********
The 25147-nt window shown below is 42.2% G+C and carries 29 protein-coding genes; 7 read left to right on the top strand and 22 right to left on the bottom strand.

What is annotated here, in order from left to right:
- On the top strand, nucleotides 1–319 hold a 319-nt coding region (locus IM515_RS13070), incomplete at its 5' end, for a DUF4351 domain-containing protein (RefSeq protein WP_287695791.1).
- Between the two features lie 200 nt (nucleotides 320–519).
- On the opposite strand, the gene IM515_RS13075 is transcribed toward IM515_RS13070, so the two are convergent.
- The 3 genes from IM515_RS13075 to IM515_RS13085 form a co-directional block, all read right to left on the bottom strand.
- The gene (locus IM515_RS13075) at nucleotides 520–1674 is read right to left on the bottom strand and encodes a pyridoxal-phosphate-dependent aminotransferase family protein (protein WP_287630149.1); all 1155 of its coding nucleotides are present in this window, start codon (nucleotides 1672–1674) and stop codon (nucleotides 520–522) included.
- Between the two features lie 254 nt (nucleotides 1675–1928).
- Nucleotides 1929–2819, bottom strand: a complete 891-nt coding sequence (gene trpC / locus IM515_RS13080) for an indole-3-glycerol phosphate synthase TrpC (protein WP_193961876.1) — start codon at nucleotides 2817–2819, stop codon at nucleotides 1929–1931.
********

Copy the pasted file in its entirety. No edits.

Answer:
The 25147-nt window shown below is 42.2% G+C and carries 29 protein-coding genes; 7 read left to right on the top strand and 22 right to left on the bottom strand.

What is annotated here, in order from left to right:
- On the top strand, nucleotides 1–319 hold a 319-nt coding region (locus IM515_RS13070), incomplete at its 5' end, for a DUF4351 domain-containing protein (RefSeq protein WP_287695791.1).
- Between the two features lie 200 nt (nucleotides 320–519).
- On the opposite strand, the gene IM515_RS13075 is transcribed toward IM515_RS13070, so the two are convergent.
- The 3 genes from IM515_RS13075 to IM515_RS13085 form a co-directional block, all read right to left on the bottom strand.
- The gene (locus IM515_RS13075) at nucleotides 520–1674 is read right to left on the bottom strand and encodes a pyridoxal-phosphate-dependent aminotransferase family protein (protein WP_287630149.1); all 1155 of its coding nucleotides are present in this window, start codon (nucleotides 1672–1674) and stop codon (nucleotides 520–522) included.
- Between the two features lie 254 nt (nucleotides 1675–1928).
- Nucleotides 1929–2819, bottom strand: a complete 891-nt coding sequence (gene trpC / locus IM515_RS13080) for an indole-3-glycerol phosphate synthase TrpC (protein WP_193961876.1) — start codon at nucleotides 2817–2819, stop codon at nucleotides 1929–1931.